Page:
Define Activities – Scenarios, Checklists, and Charters

What does our test scope consist of (Part One), and how will we be creating those deliverables?

  1. Preparation Plan
  2. Test Strategy
  3. Scenarios, Checklists, and Charters
  4. Data
  5. Execution Schedule
  6. Human Resources
  7. Communication
  8. Procurement
  9. Readiness
  10. Test Execution
  11. Close Project or Phase

Scenarios, Checklists, and Charters

There are several parts to determining our test strategy for scenarios, checklists, and charters – what test artefacts do we need, how will they be created, who will create them. Once we’ve determined our strategy, we can determine the activities needed to create those artefacts, confirm the timeframe that they are required by, and identify people to complete them.

Our example test strategy includes multiple test techniques:

  • The bulk of our test execution will be running end to end scenarios. These tend to be confirmatory scenarios, designed to verify that business processes work as required and crossing multiple business workstreams, for example Sales -> Delivery -> Billing. The results of each step in a scenario (the document flow) needs to be passed on to the next workstream to continue;
  • During downtime from end to end testing, our testers can explore the system functionality further using Checklists and Charters. Checklists are defined in advance and include important functionality within one or (max) two process areas, for example we can have a checklist to test each approval level in Procurement. The document flow of each checklist item are self-contained and don’t need to be passed on to another workstream;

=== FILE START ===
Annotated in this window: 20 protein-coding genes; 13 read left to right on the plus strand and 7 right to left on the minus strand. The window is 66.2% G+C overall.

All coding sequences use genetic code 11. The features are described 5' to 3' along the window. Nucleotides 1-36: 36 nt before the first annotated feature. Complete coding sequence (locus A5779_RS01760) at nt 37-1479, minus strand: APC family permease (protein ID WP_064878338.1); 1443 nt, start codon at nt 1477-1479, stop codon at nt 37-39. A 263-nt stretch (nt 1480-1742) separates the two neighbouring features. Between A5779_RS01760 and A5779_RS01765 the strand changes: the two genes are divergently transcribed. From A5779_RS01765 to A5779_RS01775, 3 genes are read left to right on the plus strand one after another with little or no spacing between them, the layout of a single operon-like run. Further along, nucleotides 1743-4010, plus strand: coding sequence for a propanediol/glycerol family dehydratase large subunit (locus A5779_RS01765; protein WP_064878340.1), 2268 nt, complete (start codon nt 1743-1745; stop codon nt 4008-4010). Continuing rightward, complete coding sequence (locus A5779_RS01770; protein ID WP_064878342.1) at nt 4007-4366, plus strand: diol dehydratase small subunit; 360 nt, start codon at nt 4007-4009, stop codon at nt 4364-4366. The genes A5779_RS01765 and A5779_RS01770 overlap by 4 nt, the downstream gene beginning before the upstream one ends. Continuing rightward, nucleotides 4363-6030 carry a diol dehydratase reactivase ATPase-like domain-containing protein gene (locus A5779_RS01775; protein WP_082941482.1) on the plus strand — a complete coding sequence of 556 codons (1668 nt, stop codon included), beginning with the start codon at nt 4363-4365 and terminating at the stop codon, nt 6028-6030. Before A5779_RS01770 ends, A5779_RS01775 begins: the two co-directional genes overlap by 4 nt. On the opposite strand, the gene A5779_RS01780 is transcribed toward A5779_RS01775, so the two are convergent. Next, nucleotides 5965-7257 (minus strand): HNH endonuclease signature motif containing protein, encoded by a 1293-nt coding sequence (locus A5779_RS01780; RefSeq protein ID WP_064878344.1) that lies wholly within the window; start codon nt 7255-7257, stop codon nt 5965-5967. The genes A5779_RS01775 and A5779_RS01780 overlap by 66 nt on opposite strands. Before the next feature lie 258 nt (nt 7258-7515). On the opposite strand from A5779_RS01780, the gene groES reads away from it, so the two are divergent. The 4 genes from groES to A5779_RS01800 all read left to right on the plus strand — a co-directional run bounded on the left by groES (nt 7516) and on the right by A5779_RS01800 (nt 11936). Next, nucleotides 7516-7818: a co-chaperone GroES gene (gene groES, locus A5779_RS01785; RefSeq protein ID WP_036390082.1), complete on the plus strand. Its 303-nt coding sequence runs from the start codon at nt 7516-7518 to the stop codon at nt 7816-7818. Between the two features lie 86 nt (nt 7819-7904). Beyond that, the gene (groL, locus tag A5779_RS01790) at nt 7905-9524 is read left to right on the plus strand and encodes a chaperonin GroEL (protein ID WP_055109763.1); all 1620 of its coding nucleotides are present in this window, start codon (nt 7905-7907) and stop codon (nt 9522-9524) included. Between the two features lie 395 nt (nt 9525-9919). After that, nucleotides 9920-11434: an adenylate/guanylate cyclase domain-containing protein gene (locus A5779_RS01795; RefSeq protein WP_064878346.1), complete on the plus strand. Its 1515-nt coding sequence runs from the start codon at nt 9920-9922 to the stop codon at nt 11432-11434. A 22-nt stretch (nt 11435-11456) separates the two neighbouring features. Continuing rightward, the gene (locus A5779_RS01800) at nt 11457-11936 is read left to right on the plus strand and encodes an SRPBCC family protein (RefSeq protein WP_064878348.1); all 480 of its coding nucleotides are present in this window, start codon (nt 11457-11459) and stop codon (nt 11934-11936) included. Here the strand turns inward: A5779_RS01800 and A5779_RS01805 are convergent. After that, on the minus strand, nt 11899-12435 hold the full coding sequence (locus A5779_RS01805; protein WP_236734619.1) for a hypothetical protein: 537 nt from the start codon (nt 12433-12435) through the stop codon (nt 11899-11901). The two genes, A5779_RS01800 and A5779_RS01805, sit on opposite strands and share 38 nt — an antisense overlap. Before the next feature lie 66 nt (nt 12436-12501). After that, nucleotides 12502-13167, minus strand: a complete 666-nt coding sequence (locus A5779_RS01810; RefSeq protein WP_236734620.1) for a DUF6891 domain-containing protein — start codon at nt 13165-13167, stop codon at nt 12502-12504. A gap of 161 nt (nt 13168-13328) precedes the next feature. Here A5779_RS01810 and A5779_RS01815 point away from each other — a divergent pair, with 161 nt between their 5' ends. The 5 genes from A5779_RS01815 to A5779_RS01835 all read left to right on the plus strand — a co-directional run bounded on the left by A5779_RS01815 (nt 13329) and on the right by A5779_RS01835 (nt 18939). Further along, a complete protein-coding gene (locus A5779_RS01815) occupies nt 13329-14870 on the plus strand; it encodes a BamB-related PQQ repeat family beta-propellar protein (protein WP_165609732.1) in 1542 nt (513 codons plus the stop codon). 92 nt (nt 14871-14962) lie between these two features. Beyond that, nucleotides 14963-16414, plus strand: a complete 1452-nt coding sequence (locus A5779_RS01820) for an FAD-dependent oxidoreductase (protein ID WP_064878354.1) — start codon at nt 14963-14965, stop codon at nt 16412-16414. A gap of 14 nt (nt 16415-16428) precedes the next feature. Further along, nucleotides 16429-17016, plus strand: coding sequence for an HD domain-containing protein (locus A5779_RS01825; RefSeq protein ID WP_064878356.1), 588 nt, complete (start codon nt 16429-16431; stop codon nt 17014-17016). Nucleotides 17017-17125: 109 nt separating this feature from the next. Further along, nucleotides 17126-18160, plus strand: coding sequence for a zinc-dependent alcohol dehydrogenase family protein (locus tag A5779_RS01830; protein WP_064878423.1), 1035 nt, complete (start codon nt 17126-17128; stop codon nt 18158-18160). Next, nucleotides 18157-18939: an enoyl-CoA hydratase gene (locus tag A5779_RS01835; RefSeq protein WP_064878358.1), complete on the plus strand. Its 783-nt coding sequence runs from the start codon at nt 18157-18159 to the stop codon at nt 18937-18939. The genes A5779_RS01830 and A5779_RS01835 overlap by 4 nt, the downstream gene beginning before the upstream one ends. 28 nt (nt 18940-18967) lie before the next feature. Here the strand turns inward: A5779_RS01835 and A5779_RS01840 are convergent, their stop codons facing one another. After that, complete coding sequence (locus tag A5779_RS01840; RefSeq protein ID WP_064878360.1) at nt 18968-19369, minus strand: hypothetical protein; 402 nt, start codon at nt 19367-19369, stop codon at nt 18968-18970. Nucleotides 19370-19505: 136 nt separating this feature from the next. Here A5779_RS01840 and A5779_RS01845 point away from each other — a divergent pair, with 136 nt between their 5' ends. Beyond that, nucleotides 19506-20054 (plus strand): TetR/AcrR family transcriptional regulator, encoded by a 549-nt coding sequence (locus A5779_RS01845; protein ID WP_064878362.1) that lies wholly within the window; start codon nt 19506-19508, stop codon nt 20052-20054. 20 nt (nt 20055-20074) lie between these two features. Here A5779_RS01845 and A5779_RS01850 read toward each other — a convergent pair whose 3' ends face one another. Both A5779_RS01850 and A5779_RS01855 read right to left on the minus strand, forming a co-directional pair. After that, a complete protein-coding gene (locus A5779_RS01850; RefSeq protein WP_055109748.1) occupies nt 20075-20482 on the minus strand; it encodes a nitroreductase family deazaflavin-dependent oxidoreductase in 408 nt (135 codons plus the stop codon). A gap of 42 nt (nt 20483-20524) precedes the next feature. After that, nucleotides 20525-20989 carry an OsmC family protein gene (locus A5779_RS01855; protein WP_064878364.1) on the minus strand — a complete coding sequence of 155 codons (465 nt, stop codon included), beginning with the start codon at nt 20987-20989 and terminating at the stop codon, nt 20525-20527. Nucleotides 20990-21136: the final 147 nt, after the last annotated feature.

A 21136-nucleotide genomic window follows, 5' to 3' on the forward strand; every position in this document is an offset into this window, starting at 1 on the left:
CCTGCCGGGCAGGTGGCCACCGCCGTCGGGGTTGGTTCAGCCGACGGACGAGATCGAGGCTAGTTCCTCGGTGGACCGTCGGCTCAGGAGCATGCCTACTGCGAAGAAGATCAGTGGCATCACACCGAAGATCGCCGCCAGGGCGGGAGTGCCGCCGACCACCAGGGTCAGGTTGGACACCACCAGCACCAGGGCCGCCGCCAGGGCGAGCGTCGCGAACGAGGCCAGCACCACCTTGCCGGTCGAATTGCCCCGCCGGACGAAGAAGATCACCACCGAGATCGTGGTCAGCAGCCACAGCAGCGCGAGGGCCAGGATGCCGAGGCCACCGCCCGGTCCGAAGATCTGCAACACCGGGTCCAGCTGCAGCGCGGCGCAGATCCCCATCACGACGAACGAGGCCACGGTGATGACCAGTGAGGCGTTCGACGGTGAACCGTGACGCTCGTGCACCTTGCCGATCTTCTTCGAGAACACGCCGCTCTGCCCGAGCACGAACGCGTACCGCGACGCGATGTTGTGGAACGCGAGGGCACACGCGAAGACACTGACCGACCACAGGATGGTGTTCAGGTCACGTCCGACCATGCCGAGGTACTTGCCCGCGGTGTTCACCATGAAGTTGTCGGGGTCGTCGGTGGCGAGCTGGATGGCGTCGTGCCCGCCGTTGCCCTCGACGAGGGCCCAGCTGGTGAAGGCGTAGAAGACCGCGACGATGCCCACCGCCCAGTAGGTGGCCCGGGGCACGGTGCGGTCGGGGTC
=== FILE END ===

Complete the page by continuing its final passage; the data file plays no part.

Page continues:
• Charters, put simply, are timeboxed exploratory sessions into single pieces of functionality to learn how they work, what limitations there are, what error messages are generated, and whether any additional controls or changes are required. For example, we can set out a two-hour charter for our warehouse testers to explore in-depth the picking process for different materials, quantities, units of measure, and storage locations. If they know in advance exactly what they want to test then it can be set up as a checklist, but if it’s “learn and test as we go” then we’ll set it up as a charter. The results of each charter are usually self-contained, but may generate additional checklist items or possibly further ideas for end to end scenarios.

Once we’ve identified the people that need to be involved in creating our test artefacts, we need to communicate our requirements to them – what needs to be completed, in what form it should be delivered, and by when. Our scenarios, checklists, and charters will usually be created in “business language” to start with, perhaps as a Word, Excel, or Powerpoint template document. These can then be reviewed by the project’s functional process leads to confirm that the scenarios are in scope for configuration and development and to identify the transactional flow required to achieve the scenario. That transactional flow can then be set up in our test management tool, the scenario can be peer reviewed for correctness, and we can then update our Requirements Traceability Matrix with the test management ID to confirm one point of coverage of the requirement.

Scenarios

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